But sometimes she FORGETS to bring her OWN pinta HOME.

"I'll get halfway there and have to go back for my own milk," admits Diane, the only milkwoman working for Sheldon's in Knutsford.

But she has no such problems when it comes to delivering to her customers. For after six years, Diane is a familiar face to those on her round - particularly the elderly.

"I think they can relate to me a bit more because many are women on their own," said Diane, 45, of Newton Hall Lane, Mobberley.

"If someone is ill they know they can leave me a note or knock on their window and I will call. If they can't get to the shops I can supply enough food from the float to make a meal.

"We are all going to get old sometime or other, so if I can be there to help now. I hope someone will be there when I get old."

Diane believes she and her colleagues play an important part in community life.

"You get to know who should and shouldn't be around," she said.

"I once challenged three youths who I saw climbing over a fence, knowing they didn't live there."

Diane, who delivers around Chelford Road and Mobberley Road, even reunited the owner of a gold watch with her jewellery after she found it in the street.

"The doorstep delivery is a tradition which must not stop.

"Business has been hit by cheaper milk in the supermarkets but there is still a big demand for delivery."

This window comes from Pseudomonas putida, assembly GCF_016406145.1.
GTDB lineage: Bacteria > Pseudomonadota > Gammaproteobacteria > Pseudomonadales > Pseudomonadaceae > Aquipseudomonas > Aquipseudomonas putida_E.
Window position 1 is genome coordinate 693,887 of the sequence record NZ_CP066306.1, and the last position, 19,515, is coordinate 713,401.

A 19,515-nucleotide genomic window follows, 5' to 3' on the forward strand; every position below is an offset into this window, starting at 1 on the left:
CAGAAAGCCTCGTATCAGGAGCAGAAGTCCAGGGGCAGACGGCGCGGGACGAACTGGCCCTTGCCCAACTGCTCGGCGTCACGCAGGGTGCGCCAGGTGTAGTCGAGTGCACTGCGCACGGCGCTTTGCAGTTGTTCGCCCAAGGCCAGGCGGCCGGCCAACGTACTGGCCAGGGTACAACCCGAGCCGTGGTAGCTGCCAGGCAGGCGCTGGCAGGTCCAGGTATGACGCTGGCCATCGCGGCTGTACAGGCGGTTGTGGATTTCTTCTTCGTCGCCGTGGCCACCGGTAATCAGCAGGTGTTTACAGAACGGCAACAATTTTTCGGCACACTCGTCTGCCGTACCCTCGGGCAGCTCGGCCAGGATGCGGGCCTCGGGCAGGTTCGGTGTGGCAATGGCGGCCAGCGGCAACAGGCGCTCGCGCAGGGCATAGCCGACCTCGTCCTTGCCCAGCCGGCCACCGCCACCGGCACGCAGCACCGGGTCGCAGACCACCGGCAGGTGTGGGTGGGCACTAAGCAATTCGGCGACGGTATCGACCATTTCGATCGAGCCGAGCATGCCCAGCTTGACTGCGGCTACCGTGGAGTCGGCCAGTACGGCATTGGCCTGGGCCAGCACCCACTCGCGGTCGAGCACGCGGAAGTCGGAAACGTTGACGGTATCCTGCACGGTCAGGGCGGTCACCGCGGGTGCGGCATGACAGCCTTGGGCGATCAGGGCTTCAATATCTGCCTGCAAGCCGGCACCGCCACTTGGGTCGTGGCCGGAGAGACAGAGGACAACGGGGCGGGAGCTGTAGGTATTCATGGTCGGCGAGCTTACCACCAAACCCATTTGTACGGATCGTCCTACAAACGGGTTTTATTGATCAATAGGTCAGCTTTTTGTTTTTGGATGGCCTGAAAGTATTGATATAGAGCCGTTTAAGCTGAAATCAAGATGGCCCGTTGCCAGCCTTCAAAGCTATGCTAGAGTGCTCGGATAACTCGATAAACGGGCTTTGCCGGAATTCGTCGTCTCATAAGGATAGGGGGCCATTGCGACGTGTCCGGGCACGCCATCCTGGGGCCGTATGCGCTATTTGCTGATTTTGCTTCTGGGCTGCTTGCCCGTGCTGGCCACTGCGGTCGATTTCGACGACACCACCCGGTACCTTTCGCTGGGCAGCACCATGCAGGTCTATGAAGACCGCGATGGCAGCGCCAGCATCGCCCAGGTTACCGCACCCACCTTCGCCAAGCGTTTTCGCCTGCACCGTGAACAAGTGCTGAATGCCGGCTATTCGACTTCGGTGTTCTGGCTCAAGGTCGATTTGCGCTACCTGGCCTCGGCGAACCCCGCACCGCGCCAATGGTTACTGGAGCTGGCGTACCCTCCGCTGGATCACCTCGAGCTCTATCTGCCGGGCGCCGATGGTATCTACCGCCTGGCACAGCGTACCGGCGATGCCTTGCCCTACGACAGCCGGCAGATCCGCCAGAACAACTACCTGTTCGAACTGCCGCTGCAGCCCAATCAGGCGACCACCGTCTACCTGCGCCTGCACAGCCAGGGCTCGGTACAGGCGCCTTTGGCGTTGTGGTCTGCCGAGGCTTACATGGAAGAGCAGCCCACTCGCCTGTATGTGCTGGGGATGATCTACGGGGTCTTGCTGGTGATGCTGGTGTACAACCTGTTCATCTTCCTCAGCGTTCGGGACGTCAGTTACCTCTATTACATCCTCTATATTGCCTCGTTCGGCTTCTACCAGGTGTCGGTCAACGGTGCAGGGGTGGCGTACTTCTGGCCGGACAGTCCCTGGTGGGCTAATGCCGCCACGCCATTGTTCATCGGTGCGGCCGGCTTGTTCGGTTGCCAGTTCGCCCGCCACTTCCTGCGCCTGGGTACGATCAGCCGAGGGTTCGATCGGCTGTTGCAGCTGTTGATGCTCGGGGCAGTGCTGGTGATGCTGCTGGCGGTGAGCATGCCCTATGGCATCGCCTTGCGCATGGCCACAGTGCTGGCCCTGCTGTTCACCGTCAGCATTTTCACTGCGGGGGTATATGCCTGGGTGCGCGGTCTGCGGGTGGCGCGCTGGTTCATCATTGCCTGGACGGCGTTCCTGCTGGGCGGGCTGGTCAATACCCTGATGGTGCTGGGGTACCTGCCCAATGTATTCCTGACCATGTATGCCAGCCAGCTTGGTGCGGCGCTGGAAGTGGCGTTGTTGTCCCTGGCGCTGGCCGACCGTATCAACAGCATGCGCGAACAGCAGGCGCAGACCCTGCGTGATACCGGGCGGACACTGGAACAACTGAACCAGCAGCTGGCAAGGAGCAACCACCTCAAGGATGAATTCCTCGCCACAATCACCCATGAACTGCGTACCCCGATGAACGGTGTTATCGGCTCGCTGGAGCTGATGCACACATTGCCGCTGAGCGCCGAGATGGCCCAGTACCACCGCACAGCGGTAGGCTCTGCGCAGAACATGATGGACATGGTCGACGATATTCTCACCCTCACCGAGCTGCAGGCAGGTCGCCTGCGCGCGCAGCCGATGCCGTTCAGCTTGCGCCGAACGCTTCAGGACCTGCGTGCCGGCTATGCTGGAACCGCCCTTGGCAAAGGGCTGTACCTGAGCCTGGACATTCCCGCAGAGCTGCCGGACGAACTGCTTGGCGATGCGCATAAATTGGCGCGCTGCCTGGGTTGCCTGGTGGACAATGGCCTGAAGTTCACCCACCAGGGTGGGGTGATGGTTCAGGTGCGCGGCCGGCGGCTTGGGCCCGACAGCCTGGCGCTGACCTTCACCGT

The job's only downside, says the mum-of-one, are the early mornings.

"My husband Graham usually has to wake me up at 3.30am so I can be at the dairy before it opens at 4.15am.

"He normally comes to work with me and helps me load up my float, then he comes on the round before getting a lift to work himself.

"It's very quiet at that time of day but I really enjoy it - especially in the summer when it's light and warm.

"I don't mind the cold or the snow but the rain really slows you down because you have to wear your waterproofs."

Icy weather can cause a few problems, too.

"Middle Walk is on my round and when it's icy I don't take my float down there - the junction's so steep it's impossible to get out again and the float slides around."

But the camaraderie makes it worthwhile.

"Being the only milkwoman is no problem. They are a great bunch of men and I don't feel left out."

AS well as all the milk, bread and eggs, Diane Povall keeps a few essentials on her float.

A personal alarm, something to mop up any spilt milk and chocolate.

"I have two Kit Kats every morning at about 7am," said Diane, who gets home for a proper breakfast and a nap at 10am.

The early mornings don't stop her going out or playing dominoes or bowling at the local pubs, or spending time with her three-year-old grandson.

And the gruelling delivery rota - 28 days delivering milk followed by a week off - has not put her off the job.

"I like it too much, and being outside suits me. I'll carry on doing it as long as I can," Diane added.

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